By Bob Brodbeck
This morning at 8:36 am CST the Blue Origin New Shepard space flight program resumed at the company’s West Texas facility with the successful flight of mission NS-13, the thirteenth consecutive successful flight of the New Shepard suborbital launch system. This flight was the seventh flight of the New Shepard NS-3 rocket booster, setting a new record for the number of times such a booster has been reused. On top of the rocket the commercial payload-only capsule RSS (Reusable Spaceship) H.G. Wells carried a dozen experiments from a range of companies and NASA.
The maximum ascent velocity was 2,232 mph. The capsule separated from the booster at 2.43 minutes at 238,000 ft., and reached apogee at about 4:00 mins. at 346,964 ft., or 65.7 miles, which is above the 62 mile (100 km) internationally recognized Kármán Line boundary of space. The flight of the NS-3 booster itself ended after 7:38 min. when it precisely landed at only 5 mph on its landing pad two miles north of the launch pad. The flight lasted a total of 10:09 minutes from launch with the 13th safe landing of the capsule at 2 mph just several miles from the launch pad. The video replay of the NS-13 flight can bee seen at the company’s website blueorigin.com. The video includes several informative pre-launch video segments.
Perhaps most importantly the mission included the Deorbit, Descent, and Landing Sensor Demonstration from NASA’s Space Technology Mission Directorate under a Tipping Point partnership with Blue Origin. This integrated system of computers and sensors will ultimately allow precise autonomous landing of robotic and crewed missions on the Moon, such as in the Artemis missions or with Blue Origin’s Blue Moon lunar lander, and later on Mars. For the first time ever the NS-13 flight included hardware mounted on the outside of the booster specifically for this lunar sensor experiment. Sensor elements were incorporated into the “fin boxes,” or struts, that hold the ring fin in place at the top of the rocket (see image below). Jim Bridenstine, NASA Administrator, said prior to the launch (in the video), “It’s critically important [that]..we have these commercial providers like Blue Origin that can fly into suborbital space and help us test these technologies…” at a cost far cheaper than orbital testing or testing on the ISS.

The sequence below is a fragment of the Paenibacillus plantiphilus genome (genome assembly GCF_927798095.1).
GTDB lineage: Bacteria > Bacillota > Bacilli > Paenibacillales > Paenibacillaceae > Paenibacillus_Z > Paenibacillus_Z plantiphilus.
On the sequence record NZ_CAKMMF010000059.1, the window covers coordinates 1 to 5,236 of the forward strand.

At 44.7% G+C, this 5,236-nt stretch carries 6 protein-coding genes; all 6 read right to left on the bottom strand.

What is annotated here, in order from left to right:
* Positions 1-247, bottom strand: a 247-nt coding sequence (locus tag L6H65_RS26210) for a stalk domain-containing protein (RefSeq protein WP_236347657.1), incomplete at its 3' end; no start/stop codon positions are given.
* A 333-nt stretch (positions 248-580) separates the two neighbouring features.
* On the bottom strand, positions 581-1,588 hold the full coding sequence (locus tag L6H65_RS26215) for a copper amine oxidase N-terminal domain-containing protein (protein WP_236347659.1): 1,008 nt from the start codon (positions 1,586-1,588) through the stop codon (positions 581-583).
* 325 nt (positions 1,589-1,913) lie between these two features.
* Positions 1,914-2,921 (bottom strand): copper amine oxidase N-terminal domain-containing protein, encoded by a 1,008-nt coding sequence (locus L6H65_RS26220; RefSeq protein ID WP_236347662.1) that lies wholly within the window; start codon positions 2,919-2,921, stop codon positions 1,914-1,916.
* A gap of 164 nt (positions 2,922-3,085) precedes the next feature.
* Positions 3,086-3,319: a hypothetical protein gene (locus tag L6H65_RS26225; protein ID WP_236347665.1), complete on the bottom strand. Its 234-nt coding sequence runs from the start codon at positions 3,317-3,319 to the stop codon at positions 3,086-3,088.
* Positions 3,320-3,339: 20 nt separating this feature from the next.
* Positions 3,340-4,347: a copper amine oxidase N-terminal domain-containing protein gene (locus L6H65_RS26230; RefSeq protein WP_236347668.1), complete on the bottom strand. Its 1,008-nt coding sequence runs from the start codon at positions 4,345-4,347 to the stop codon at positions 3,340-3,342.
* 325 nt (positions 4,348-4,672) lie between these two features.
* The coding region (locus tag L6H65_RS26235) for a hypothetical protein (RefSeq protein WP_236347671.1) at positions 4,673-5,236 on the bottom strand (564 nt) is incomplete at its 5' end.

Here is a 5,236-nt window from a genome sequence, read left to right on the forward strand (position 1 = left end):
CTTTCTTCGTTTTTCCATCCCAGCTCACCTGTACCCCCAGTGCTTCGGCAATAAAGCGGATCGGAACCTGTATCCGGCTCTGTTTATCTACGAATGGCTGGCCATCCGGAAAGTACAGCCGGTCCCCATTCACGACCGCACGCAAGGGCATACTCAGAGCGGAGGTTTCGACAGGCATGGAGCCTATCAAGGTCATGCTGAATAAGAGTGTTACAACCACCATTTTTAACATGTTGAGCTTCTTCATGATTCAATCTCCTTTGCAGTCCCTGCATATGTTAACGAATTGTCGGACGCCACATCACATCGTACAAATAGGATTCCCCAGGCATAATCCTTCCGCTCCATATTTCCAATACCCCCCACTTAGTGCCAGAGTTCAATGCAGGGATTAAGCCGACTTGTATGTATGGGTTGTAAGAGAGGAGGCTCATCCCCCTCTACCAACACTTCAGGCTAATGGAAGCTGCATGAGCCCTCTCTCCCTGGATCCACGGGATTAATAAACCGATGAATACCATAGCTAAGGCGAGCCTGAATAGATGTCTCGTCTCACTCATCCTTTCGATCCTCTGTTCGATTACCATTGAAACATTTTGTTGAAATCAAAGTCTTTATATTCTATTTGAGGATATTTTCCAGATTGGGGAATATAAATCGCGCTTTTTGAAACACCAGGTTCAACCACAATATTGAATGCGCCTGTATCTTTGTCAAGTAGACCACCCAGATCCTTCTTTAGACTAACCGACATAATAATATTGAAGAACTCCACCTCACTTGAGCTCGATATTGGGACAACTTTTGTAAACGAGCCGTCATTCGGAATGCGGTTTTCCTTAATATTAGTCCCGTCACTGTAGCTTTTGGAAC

Integration and testing of the lunar landing sensor experiment into the ring fin boxes on top of the New Shepard NS-13 booster. Image courtesy Blue Origin.
Other payloads on board included (among others) experiments for developing an autonomous hydroponic plant growth system for use in low-gravity, testing a system for sampling lunar regolith and anchoring to asteroids which will ultimately support in-situ resource utilization (ISRU), and cooling technology for power-dense spacecraft electronics. Blue Origin has always stated that the New Shepard suborbital program is also a test bed for the development of its New Glenn orbital launch system. To that end the NS-3 booster on this flight included a new type of heat shield on the bottom (aft) part that will be used on the New Glenn reusable orbital rocket.
The previous New Shepard flight, NS-12, also a commercial payload flight with the NS-3 booster, took place nearly ten months ago on December 11, 2019. It was expected then that the first flight with space tourists would possibly take place in 2020. Bob Smith, Blue Origin CEO, said in March 2020 that the company planned to continue New Shepard flights and “We hope to be able to fly people by the end of the year.” In part due to the coronavirus pandemic the flight program was delayed. Indeed, Blue Origin notes that Covid-19 safety measures such as social distancing are incorporated among support personnel.
Prior to today’s launch the live stream once again included video of Blue Origin staff practicing boarding and strapping into the passenger seats of the capsule. Space tourism flights however will use the new NS-4 rocket booster and RSS First Step human-rated passenger capsule. During the video stream today for NS-13 Joel Eby, Blue Origin Creative Director, stated that there will be “a couple more flights” before passengers are carried into space on New Shepard. While the New Shepard system has been operational for payload flights, since the NS-4/RSS First Step assembly has not been flight tested for human passengers it is reasonable to expect that the first New Shepard passengers will fly to space in 2021 instead of this year.
Blue Origin’s suborbital space tourism competitor Virgin Galactic has also had delays impact its Spaceship Two flight test program, in large part due to the move of flight operations to the new Spaceport America in New Mexico, but also due to the coronavirus. The company plans to fly Richard Branson, founder, on its VSS Unity spaceplane as its first space tourism passenger during the first quarter of 2021, after two more piloted non-passenger flights. So now, after a long twenty-month delay, Virgin Galactic expects to resume powered and piloted flight from New Mexico this October 22nd. Presumably one more flight and then perhaps Virgin Galactic will be the first to take a passenger on a suborbital space flight.
Let’s hope, without further delays!